"For batters, all WAR really is, is a combination of batting, fielding and replacement-level by position, that's it," Dave Studenmund, editor for the "Hardball Times Annual 2012" said. "The last two things are new and people aren't used to them. What's more, we ought to be questioning them frequently."

One of the main complications with WAR is the fielding component and how to measure it. Just how much does a ballplayer's fielding skill impact a team’s win total?

"I think it depends on what position they play," former major leaguer John Mabry said. "Obviously, there is more weight to shortstop, catcher and center fielder, but at the same time you can be the best at your position, like a corner position. For example, Albert Pujols makes plays no other first basemen will try to make. The stuff he is willing to do when the game is on the line is what separates him from other first basemen."

Mabry believes the best fielders have a measurable skill they add to their team’s win totals.

"They are always positioned right," Mabry said about the best fielders. "They always stop the runner from advancing in crucial situations, they always get the double play, they know when to throw to a base and they know when to throw to a cut off. There are all kinds of things throughout all different positions that make a player a really good fielder."

Mabry believes evaluating outfielders is a complicated process. An outfielder’s skill in being able to get into the right position on the field is extremely important.

"The outfielders move as a unit," Mabry said. "They know how their pitcher is pitching the hitter. Another example, back in the day, Jimmy Edmonds would look at the signs from the catcher and he would know what pitch the pitcher was going to pitch to the hitter."

Mabry described Edmonds as being able to position himself perfectly. Edmonds would also communicate to the other outfielders and tell them when the ball was potentially coming their way.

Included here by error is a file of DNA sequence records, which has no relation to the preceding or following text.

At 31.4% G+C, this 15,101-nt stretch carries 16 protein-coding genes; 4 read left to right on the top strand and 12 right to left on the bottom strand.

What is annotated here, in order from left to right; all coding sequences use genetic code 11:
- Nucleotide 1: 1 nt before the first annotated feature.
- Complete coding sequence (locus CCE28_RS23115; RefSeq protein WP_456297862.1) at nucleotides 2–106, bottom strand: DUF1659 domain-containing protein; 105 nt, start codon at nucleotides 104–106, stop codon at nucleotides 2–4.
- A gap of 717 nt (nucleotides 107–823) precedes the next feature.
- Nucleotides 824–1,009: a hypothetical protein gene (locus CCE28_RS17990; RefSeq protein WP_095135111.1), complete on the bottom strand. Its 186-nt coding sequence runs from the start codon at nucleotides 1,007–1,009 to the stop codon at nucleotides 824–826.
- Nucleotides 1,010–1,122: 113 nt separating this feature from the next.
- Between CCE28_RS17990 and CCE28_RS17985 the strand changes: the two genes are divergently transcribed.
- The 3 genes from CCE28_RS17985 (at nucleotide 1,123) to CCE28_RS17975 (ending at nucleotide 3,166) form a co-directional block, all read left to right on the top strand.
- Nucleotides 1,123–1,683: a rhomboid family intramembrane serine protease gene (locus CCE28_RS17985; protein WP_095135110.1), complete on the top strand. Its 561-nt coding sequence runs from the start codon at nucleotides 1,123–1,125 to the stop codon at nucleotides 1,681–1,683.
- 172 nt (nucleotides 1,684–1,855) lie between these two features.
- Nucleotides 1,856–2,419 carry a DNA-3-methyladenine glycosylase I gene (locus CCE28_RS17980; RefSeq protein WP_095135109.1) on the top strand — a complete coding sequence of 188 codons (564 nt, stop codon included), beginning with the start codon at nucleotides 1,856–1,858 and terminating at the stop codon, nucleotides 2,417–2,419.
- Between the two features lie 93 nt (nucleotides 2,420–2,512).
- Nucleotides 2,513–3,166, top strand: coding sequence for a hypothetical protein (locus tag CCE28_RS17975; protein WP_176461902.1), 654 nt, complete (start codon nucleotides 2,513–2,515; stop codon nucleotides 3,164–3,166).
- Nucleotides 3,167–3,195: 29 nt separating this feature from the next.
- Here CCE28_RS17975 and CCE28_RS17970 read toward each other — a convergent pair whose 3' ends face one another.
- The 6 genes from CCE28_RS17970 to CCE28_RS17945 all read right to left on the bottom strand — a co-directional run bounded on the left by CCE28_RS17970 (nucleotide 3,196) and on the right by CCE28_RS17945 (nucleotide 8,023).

"He would make all the outfielders better as well," Mabry added. "There’s a guy that lifts his teammates up as well."

The new defensive metrics attempt to evaluate all of this. Voters who consider defense might consider some of the new metrics as a rationale to put Granderson or Braun lower on their ballots. Baseball Info Solutions' Defensive Runs Saved rates Granderson as 16 runs worse than an average center fielder, while fellow MVP candidate Jacoby Ellsbury rates as 11 runs better than average. Braun rates as five runs worse than an average left fielder, compared to Kemp's two runs better than the average center fielder.

At the bottom of the MVP ballot the BBWAA voters are given one last gentle reminder, "Keep in mind that all players are eligible for MVP, including pitchers and designated hitters."

Clark believes the MVP should be reserved for "the most valuable player, the most valuable person, the most valuable product on the field every day."

The complicated process of choosing the most valuable player is difficult because it is an award evaluating just one year. In baseball, several years of statistics and observations give us a much better evaluation of true talent.

But, the beautiful part of baseball is every year any player has a chance to shine, a chance to rise above their true talent level and add valuable wins to their team. This is what the MVP award measures.

Maybe they help their team into the playoffs, like Justin Verlander. Maybe, like Bautista, their performance separates them from other players, and maybe, as in the case of the Dodgers' Kemp, they help bring a dying team back to life.

The bottom line: Who came through the most when the game and season were on the line, played above and beyond their ability and brought their team the farthest? Measure it by what is seen at the ballpark or what is calculated on paper -- or both -- but ultimately, the MVP should answer the question, which ballplayer had a season we should never forget?

"The Dodgers have hung in there," Clark said. "They are not going to win anything. They are not going to the playoffs. Looking at the individual players, what they are doing, where they had to come from and the pressures they’ve been under, I really believe the Dodgers have the MVP, CY Young and manager of the year. And I played for the Giants. I never was a Dodger fan."

Anna McDonald is a contributor for ESPN's Page 2 and covers the Yankees for the It's About the Money, part of the SweetSpot Network. You can follow her on Twitter at @Anna__McDonald.